Sixth Grade Coder Solves Parent Pickup Issue

In·no·va·tion  [inəˈvāSH(ə)n/]a new method, idea, product, etc.

One day, while at Maddux Elementary in Cincinnati, Ohio, I spoke with a young student eager to brainstorm with my technology staff. He built something pretty amazing and wanted us to provide district data storage for him. At Maddux, when parents picked up students at the end of the day, teachers manning the process didn’t have an efficient method for calling students up to cars. Hayden, a 6th grade student, had an idea. Through his knowledge of coding, Hayden developed an app using Android Studio, PHP, and a MySQL database. If you aren’t familiar with coding, this means he built what you see on a phone or tablet, referred to as a graphical user interface (GUI) and what you don’t see that stores the data (a database) in addition to all of the functions moving objects from the phone/tablet into a database. Hayden’s passion landed him at Code Academy when he was seven years old. No one forced him to learn it, he found the site, enjoyed learning to code and continued working on his craft. Now, he’s putting his talents to use solving a real issue at school.

As adults, we sometimes assume students are still learning and cannot tackle difficult problems because they don’t have enough experience or education to be successful. I’ve been guilty of this thinking myself from time to time. However, learning happens while students make mistakes. Whether or not they ultimately become successful isn’t as important as the process itself. Students like to play games and achieve mastery which is why games fill the app store, and Playstation and XBox exist. Solving real problems feels like playing a game where failing actually helps solve the problem. Successful coding follows the same sequence and both playing games and coding teach resiliency.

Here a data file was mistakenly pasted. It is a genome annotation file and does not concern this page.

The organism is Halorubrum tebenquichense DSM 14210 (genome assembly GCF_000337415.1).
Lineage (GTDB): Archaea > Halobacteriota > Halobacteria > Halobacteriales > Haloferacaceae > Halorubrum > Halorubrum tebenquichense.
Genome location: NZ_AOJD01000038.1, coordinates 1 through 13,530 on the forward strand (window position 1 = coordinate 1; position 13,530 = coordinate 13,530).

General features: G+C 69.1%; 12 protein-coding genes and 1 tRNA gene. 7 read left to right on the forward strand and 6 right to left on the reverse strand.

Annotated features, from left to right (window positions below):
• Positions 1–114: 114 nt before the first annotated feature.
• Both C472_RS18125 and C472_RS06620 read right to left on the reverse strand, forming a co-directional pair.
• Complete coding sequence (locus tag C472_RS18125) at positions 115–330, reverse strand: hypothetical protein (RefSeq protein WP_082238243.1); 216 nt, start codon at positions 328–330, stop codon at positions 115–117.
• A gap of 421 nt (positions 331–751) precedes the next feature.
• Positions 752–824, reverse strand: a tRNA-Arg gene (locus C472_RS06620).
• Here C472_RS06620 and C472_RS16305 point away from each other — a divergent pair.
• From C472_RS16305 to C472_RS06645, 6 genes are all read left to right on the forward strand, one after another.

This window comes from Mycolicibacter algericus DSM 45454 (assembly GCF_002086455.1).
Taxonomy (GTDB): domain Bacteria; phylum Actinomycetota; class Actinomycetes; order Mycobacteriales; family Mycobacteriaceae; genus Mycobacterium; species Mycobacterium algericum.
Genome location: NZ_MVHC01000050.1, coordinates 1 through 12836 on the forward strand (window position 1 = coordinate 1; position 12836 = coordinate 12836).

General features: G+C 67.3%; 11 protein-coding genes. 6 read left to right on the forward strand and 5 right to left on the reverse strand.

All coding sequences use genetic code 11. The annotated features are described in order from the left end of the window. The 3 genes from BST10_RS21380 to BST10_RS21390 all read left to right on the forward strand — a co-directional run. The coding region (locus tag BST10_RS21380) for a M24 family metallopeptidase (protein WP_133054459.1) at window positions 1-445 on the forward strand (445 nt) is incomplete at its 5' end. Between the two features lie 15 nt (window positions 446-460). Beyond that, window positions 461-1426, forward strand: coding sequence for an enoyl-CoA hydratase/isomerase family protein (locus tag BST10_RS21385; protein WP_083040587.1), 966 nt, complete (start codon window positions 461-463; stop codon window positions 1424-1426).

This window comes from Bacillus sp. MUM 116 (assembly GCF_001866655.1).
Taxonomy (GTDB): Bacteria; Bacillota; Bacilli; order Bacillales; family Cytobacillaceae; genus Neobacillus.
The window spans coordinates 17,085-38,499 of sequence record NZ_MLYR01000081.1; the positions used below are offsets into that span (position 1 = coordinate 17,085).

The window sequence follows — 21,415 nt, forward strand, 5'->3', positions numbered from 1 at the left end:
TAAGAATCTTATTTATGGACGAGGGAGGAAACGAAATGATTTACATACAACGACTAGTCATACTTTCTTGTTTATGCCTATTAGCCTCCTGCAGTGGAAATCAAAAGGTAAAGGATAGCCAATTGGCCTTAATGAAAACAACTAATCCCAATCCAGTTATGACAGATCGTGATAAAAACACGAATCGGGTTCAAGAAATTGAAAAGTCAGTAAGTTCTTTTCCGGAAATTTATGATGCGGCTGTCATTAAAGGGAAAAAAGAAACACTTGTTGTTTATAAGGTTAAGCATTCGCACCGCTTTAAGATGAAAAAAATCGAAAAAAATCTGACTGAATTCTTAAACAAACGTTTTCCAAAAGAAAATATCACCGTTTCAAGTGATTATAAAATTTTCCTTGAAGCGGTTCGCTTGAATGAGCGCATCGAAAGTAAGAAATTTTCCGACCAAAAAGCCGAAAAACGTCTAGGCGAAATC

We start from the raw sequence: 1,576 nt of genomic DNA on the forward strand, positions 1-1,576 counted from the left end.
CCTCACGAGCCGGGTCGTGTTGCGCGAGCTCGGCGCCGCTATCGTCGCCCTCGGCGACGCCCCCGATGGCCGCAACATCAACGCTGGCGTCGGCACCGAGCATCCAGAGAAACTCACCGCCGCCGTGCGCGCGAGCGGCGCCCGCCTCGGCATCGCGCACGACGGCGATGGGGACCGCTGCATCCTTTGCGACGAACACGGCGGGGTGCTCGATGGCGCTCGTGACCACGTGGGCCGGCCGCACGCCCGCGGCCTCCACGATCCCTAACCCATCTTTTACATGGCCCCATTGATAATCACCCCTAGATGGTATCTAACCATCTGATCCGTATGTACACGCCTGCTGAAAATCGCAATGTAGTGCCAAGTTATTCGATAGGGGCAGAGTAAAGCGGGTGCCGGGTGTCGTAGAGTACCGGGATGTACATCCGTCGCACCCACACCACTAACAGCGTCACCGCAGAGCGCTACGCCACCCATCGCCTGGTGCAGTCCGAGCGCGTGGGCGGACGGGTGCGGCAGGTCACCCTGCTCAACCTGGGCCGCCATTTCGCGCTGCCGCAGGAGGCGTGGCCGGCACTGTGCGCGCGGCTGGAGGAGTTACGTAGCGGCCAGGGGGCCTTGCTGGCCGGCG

Daniel Pink, in his book Drive, asserts that people are motivated by three things: mastery, autonomy, and purpose. Think about Hayden and his app. All three elements were present for him. He tapped into his potential, boldly accepting the challenge to solve an issue for his school. As we look into our schools and classrooms, is the work offering opportunities for mastery, autonomy, and purpose?

I challenge us to think bigger. There are significant problems in cultures much less fortunate than our own rich for studying and problem-solving. Sometimes, it helps to have some resources to get started, so check out the resources below.

  1. Global Issues
  2. Search the United Nations site for an overview of global issues.
  3. Chris Craft started the Prosthetic Kids Hand Challenge where students 3D print prosthetic hands for children in need.

There are many problems within your school and community worth solving too. Look around using a solution-based lens. What isn’t working or could be better? Connect with the local Chamber of Commerce and attend one of the meetings, so businesses can offer issues they are struggling to solve or where they need fresh ideas.

It is amazing what students can accomplish when given a chance, even at a young age. Students view the world differently from adults. Our experiences have the potential to block innovative solutions as we overthink the problem. Students willingly offer up multiple solutions, and some of them just might work!

Problems to solve

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